Tuesday, 25 February 2020

Grass - Theatre Review

What: Grass
When: 24 - 27 February 2020
Where: Downstairs, The Butterfly Club
Written by: Yvonne Martin
Performed by: Stephanie Daniel and Sarah Oldmeadow
Sarah Oldmeadow and Stephanie Daniel
Grass is one of the new theatre pieces taking part in The Butterfly Club's new One Act Play Festival. It is an examination of how friendship is hard work once you leave the hothouse of education and start making independent decisions and choices.

There are no programs for shows at The Butterfly Club so I may end up making assumptions which are not correct here because my Google stalking skills are a bit fallible. From what I can gather though, Grass is Martin's first play. If this is true, it is a very, very good effort. The structure is good and the character development good. The only thing it lacks is action...which is a bit of a problem for theatre I admit.

I have mentioned this before, but I don't think 2 people talking on stage is inherently interesting no matter how engaging the conversation is. Theatre is a visual medium so there needs to be something to look at. I also think if, as an actor, you find yourself sitting down for more than half the play you need to explore your skills directory, but I will talk about that later.

First I want to talk about the story. Oldmeadow plays a stay at home mother of 2 children. Daniel is a child free modern woman living a life of independence and without obligation. These characters met in college (I think?) and became firm friends over a Eurovision drinking game.

After graduation though, they made significantly different life choices and after Oldmeadow's character had her first child, Daniel's character felt invisible. Over time they both started turning to other people instead of each other for love and support. They are meeting up after several years of absence and the play investigates how they come to terms with who they were, who they are, and who they want to be.

Grass is perhaps a slight misnomer for the play because I don't think either of these women envy the life choices of the other. The grass isn't greener on the other side for either of them, it is more that both resent the idea that they were ghosted by the other and are struggling with misconceptions of what happened and why.

I don't like the way mothers and child free women are pitted against each other in our culture, and I also don't like how mothers groups are portrayed as bitchy and competitive. I have a sneaking suspicion these are tropes propogated by the patriarchy to make women distrustful of each other.

Sadly, Grass does feed into this narrative. As a child free woman I have found my friends which are mothers have been very inclusive, and their mothers groups have been essential for maintaining their sanity and also knowledge sharing.

If we disregard my personal opinions though, Grass is a well structured play. It works in flashback mode and focuses on key ocurrances which show the trajectory of the friendship and how the two women find themselves so estranged. The tension, pace and climax build beautifully and would probably make a better short film than a piece of theatre.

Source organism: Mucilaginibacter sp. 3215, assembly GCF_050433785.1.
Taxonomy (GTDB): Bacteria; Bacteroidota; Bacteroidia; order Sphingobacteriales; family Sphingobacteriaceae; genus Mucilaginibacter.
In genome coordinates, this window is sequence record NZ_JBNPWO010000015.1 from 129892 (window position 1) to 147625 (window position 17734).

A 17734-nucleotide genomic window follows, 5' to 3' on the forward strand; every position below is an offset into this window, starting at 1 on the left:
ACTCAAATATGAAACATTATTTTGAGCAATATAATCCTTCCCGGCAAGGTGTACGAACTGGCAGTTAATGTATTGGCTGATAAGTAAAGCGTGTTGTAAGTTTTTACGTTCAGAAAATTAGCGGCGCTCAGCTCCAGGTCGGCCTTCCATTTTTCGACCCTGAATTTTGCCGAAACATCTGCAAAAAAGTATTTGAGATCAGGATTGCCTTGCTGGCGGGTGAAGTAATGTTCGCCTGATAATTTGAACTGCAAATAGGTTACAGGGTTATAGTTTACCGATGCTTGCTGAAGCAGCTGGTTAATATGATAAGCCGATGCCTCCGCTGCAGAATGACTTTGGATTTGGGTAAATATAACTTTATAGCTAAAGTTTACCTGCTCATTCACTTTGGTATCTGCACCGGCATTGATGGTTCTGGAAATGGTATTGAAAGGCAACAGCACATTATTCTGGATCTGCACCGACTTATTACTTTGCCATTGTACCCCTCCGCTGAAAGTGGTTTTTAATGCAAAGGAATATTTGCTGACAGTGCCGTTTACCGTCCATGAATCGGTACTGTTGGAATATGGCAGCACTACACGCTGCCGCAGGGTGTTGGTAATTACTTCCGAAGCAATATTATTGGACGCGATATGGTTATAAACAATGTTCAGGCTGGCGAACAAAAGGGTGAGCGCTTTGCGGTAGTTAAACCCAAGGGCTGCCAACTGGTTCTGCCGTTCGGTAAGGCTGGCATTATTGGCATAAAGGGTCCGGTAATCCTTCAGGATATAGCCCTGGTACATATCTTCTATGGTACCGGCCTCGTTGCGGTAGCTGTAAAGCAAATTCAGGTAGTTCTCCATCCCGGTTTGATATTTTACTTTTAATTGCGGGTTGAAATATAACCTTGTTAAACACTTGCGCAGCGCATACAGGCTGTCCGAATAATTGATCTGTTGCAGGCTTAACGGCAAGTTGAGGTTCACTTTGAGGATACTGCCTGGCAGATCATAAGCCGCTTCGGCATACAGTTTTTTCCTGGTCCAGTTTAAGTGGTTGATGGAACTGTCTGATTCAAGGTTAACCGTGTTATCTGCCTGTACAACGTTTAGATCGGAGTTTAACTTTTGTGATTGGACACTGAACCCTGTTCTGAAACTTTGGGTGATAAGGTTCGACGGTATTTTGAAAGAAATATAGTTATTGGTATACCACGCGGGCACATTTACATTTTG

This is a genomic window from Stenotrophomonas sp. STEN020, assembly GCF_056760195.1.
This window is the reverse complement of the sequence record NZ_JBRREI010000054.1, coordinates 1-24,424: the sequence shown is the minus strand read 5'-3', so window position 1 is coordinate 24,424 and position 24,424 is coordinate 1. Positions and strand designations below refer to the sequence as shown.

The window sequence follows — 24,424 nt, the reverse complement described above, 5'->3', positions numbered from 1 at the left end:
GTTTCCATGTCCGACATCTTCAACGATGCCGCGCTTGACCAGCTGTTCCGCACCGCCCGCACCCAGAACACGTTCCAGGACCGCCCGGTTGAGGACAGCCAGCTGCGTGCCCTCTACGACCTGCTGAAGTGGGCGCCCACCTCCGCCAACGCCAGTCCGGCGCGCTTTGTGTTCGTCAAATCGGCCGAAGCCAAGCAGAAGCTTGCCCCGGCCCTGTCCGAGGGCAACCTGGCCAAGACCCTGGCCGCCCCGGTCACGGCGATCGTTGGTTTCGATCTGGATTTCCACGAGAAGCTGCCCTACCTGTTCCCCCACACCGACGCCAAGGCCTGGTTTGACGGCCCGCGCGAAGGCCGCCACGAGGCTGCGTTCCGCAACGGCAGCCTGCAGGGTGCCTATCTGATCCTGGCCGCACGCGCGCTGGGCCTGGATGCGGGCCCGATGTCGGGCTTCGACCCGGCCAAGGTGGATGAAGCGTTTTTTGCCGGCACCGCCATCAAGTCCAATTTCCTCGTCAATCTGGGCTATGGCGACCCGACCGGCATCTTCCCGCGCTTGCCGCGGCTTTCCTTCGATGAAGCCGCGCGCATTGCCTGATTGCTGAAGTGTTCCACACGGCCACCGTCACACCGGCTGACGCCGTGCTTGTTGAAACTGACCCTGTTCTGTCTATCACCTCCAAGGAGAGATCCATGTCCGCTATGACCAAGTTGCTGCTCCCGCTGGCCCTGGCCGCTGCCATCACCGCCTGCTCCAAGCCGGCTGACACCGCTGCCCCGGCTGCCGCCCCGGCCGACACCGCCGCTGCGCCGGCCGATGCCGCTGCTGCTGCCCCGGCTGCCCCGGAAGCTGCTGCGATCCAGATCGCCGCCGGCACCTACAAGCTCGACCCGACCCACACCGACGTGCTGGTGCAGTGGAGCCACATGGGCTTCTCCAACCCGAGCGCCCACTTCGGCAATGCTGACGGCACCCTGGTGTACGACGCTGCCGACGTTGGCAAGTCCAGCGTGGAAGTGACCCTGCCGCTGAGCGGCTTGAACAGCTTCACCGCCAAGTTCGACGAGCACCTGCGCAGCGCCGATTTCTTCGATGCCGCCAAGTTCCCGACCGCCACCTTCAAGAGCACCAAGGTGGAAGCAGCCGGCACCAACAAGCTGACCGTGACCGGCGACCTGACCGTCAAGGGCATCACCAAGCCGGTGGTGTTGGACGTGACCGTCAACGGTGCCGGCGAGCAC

Daniel and Oldmeadow have excellent acting skills although it is more head based than body based. Daniel in particular, has incredibly expressive eyes which would be perfect for the camera!

Or perhaps the lack of physical dynamism is the restriction of the play and the staging? Once again I find myself at a theatre show where a table has centre stage. What is so interesting about that table which makes it earn the most powerful position? There has been some attempts to break the frame with Oldmeadow and Daniel sitting on the front edge of the stage for intimate moments but that just cuts them off from anyone sitting towards the back of the room.

There are some logic problems too. For some reason, in the two monologue scenes the other woman leaves the stage, but this makes no sense. They are still in the cafe - it is just a step outside of reality and into the minds of the women. A tried but true simple freeze for the other actor would make the piece flow more freely by a good 100%.

I try to avoid commenting on production if there is no design team but I am going to complain about the sound in this show. For some unknown reason they have soft music playing in the background for the whole show. It is soooooooooooo annoying. I assume it is because the women are in a cafe, but it keeps playing through the flashbacks and interior monologues too! I really had to continually fight myself to not stand up and ask the tech to please turn it off.

Remember, your sound design has to point to the same things as the play is pointing too. If you are being diagetic then you need to be consistent and accurate. I will stop their, although I would suggest the team go into a cafe some time and listen to what is actually played.

I feel like it sounds as if I am panning Grass, but I am not really. I am just saying it is not good theatre yet. It needs a director and a designer to bring a 3 dimensional life to the staging. However this is far more than simply an off book staged reading. Oldmeadow and Daniel are certainly worth watching as an excellent examples of character work and script analysis.

2.5 Stars

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